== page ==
Airliners are growing ever bigger to haul more people per flight, which means they need appropriately massive engines -- and GE Aviation is happy to oblige. It recently conducted the first test flight of the GE9X, widely billed as the world's largest jet engine. It's easy to believe the claim from a glimpse (it's as wide as a Boeing 737), but the specs back it up as well: it has a whopping 11.2ft diameter front fan that, combined with carbon fiber blades, a next-gen high-pressure compressor and a new combustor, puts out over 100,000 pounds of thrust. For comparison, some of the earliest GE90 engines aboard Boeing 777s kicked out 'just' 74,000 pounds.
All that extra brawn is necessary. The GE9X is destined for Boeing's stretched-out 777X series, where even the smaller -8X variant will carry 353 passengers (the larger -9X will haul 407). There's even talk of a mammoth 450-passenger 10X that would compete with the likes of Airbus' A380. If Boeing is going to compete in that size class while promising a more efficient design (it's 10 percent more efficient than the GE90), it has to step up its design skills.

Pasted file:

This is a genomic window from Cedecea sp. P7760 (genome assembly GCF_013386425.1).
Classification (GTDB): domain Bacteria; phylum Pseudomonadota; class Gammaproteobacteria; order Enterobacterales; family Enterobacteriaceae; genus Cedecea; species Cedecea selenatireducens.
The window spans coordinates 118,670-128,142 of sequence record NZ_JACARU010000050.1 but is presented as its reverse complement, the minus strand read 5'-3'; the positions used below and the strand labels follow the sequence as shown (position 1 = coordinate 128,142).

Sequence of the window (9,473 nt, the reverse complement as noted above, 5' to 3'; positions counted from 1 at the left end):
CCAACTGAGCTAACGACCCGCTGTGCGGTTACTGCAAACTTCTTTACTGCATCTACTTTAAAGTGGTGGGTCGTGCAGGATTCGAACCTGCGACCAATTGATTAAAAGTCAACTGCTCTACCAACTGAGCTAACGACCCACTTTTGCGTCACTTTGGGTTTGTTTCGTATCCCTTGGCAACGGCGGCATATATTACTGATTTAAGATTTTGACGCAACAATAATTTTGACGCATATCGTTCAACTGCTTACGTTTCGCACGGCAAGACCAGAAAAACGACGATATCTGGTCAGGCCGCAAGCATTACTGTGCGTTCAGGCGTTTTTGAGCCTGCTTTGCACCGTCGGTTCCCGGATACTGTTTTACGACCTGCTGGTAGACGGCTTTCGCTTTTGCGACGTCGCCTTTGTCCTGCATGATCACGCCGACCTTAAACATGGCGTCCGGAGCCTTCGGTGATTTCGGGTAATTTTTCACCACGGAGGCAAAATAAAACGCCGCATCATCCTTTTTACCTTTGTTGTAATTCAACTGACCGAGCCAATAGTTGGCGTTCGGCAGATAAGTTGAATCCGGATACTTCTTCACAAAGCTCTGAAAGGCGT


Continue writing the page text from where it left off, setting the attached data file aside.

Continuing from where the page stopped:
The GE9X should be certified for flight in 2019, when the 777X should undergo its first test flight. Full-on commercial service isn't expected until December of that year at the earliest. Whenever it is ready, it could easily influence air travel by sparking more competition for long-haul flights. After all, you may fly with a carrier more often if there are more available seats at the times you prefer to leave.